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Young People Get Osteoporosis Too 

Butterfly1b1  NUTRITION AND THE SKELETONButterfly1b5

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Nutrition and the Skeleton
The Role of Calcium and Other Nutrients


Nutrition is one of many factors that influence bone mass. Dietary intake can also impact the tendency to fall and plays a significant role in maintaining a soft tissue cushion to protect the skeleton from the impact of a fall.

Calcium and Calcium Balance
Bone serves as the reservoir for 99% of the body's total calcium. Calcium is an essential nutrient for bone health. It is also needed for the heart, muscles and nerves to function properly and for blood to clot normally. The body loses calcium every day through urine, feces, sweat and shed skin, hair and nails. The lost calcium is normally replaced by calcium in the diet. When the diet does not contain enough calcium to offset such losses, the body breaks down bone to release calcium needed to accommodate these physiologic demands.

Many other nutrients affect bone health, too, because they impact the absorption or excretion of calcium. Calcium balance-not just intake-is necessary for healthy bones. This balance is dependent on the absorption rate of calcium consumed as well as the rate of (mostly urinary) calcium excretion. For example, in a study of 560 healthy women, one researcher demonstrated that only about 10 percent of the variance in calcium balance among these women was explained by differences in their calcium intakes and absorption only explained another 15 percent. Urinary losses explained slightly more then 50 percent.

Nutrients Affecting Calcium Balance

Several nutrients significantly influence calcium balance:

* Vitamin D has a positive impact on calcium balance, as it increases calcium absorption in the gastrointestinal tract. The most readily available source of vitamin D is exposure to direct sunlight. Vitamin D is also found in fatty fish, eggs, liver, butter, fortified foods such as milk and multivitamins. Vitamin D deficiency may be a problem among some elderly, those in institutional settings, and some people with chronic neurological or gastrointestinal diseases.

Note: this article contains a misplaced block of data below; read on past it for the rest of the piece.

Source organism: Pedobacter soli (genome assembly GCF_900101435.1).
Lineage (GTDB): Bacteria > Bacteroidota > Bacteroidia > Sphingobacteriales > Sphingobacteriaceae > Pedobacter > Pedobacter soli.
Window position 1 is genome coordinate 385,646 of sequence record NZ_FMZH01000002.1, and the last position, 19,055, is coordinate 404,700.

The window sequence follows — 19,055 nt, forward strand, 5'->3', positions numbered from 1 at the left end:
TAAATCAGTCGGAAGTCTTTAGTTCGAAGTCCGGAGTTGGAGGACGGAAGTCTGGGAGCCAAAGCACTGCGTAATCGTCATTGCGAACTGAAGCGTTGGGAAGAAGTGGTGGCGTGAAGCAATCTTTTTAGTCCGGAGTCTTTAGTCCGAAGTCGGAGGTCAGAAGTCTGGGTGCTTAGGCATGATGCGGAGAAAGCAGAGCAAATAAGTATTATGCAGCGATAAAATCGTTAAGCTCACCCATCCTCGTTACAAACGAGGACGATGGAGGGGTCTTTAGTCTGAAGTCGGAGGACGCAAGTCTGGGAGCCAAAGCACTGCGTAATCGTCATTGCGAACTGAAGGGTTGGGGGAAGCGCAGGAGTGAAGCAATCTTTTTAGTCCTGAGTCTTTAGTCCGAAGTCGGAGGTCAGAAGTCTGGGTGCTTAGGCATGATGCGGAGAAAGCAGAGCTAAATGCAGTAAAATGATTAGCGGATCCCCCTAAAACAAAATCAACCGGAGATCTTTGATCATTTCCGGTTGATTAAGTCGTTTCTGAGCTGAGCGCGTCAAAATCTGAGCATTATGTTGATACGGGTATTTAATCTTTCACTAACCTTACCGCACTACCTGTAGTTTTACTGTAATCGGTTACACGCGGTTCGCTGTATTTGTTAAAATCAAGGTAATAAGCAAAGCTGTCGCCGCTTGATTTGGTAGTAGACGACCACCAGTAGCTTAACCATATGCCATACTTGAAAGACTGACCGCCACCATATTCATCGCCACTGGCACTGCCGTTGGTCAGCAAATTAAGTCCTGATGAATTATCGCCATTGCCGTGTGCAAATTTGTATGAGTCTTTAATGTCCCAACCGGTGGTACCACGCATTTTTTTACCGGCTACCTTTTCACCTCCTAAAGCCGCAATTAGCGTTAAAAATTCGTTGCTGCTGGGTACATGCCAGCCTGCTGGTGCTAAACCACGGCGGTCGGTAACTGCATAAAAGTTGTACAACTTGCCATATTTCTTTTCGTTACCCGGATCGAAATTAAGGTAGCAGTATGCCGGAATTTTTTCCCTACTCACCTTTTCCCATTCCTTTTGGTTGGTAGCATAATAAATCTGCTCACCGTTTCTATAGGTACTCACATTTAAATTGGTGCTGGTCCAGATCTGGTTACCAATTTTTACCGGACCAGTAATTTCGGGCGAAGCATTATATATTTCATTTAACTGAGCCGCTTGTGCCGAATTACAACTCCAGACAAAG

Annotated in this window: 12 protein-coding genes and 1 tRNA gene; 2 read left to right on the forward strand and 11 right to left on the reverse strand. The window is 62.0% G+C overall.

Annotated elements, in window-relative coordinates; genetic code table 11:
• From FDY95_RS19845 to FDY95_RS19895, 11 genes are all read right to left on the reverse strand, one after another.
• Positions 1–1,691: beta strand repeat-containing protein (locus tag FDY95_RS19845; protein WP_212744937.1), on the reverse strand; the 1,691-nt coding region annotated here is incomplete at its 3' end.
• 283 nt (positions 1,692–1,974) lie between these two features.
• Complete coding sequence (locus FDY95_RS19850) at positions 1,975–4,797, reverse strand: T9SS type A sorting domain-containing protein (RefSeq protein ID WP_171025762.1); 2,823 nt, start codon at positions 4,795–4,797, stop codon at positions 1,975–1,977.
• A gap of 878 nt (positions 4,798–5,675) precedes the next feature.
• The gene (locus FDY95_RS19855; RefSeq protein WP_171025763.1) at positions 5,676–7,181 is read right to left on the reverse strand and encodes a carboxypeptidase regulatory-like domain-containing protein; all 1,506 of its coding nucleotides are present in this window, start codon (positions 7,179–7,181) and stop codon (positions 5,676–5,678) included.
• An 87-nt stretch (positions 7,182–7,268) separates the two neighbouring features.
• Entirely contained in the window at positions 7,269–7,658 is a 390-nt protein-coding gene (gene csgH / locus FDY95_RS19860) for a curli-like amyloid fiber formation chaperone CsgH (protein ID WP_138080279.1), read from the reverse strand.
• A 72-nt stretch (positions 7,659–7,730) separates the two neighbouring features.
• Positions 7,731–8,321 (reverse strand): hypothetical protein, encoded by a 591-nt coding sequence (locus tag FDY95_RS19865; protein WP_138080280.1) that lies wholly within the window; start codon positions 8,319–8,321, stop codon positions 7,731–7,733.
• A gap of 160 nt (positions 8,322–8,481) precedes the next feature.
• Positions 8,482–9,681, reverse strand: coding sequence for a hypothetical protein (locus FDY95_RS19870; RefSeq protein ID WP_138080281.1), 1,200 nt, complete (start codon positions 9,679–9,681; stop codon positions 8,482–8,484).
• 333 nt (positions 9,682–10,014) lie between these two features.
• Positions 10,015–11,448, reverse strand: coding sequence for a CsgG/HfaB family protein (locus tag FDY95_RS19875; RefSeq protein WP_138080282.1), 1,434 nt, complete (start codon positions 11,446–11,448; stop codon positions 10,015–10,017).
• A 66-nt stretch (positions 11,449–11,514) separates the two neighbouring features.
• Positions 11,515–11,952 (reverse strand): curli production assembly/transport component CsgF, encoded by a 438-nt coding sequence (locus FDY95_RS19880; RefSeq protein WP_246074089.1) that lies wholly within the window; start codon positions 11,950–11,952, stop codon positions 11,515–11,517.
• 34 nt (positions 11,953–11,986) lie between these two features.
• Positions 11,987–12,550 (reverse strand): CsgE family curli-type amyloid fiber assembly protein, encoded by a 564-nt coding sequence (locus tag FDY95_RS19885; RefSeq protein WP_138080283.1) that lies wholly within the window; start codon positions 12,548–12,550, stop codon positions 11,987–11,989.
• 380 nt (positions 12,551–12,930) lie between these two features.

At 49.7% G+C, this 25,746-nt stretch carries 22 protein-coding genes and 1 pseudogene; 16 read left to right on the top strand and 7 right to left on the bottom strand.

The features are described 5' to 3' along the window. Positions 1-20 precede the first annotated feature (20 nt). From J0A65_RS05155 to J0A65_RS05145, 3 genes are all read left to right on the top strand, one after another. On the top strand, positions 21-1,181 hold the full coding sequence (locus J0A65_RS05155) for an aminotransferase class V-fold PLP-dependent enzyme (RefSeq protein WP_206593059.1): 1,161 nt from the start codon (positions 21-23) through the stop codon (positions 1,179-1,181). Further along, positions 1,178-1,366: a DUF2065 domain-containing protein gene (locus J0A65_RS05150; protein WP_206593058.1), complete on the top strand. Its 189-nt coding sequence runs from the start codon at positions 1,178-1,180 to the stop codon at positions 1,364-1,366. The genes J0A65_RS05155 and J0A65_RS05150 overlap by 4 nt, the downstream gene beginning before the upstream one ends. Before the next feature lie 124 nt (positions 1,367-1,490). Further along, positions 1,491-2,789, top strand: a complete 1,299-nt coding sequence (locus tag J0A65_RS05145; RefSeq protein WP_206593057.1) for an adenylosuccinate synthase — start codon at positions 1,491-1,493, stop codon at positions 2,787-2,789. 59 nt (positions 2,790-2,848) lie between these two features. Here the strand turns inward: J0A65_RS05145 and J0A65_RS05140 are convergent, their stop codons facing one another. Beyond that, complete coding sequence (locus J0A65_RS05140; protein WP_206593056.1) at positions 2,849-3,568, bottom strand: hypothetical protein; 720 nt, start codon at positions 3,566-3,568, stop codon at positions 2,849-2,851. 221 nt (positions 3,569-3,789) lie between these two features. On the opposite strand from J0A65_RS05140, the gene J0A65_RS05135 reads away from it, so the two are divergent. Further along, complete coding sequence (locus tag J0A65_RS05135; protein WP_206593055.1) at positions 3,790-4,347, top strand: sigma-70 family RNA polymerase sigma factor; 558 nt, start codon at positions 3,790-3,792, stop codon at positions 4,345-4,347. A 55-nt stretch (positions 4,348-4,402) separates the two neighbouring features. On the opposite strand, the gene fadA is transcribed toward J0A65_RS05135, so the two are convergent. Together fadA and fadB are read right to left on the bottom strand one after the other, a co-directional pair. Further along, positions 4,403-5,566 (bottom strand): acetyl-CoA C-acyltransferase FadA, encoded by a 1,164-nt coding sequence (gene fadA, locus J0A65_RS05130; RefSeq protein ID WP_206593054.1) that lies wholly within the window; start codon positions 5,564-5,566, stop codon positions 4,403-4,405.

* Protein is essential in our diets to build tissue during growth and to repair and replace tissue throughout the life cycle. It is also needed for fracture healing and proper function of the immune system. Protein deficiency is an important factor contributing to death, institutionalization, and loss of independence among the elderly following hip fracture.

However, protein also increases the body's need for calcium by increasing calcium excretion. Excess protein in the diet is used by the body for energy, just like fats and carbohydrates. However, as protein is burned for energy, it produces a chemical called sulfate, which the body excretes through the kidneys. Sulfate increases the excretion of calcium.

It is generally believed that most Americans exceed the recommended intake for protein--44 grams for women and 56 grams for men.

 
* Sodium (and chloride), the components of table salt, increase the calcium requirement by increasing urinary calcium excretion. Individuals with low salt intakes may be able to maintain calcium balance at low calcium intakes, while those with more typical U.S. salt intakes will have higher calcium requirements.

 
* Oxalate is a nutrient that increases the calcium requirement by interfering with calcium absorption in the same food (not in others). Spinach, for example, is an extremely nutritious food, but its calcium is not absorbed because it is chemically bound to the oxalates that are present. However, eating spinach with cheese would not affect the absorption of calcium from the cheese. Foods high in oxalates include spinach, rhubarb and sweet potatoes.

 
* Phosphorous. Some concern has been expressed that there may be too much phosphorous in the North American diet, particularly since phosphorous (in the form of phosphoric acid) is a constituent of cola beverages and because phosphate is added to many processed foods. Phosphorous may increase the body's need for calcium by interfering with calcium absorption. There is no scientific consensus that current levels of phosphorous intake are, by themselves, harmful. There is, however, general agreement that today's higher phosphorous intakes would be entirely safe in individuals with normal kidney function if calcium intakes were at recommended levels.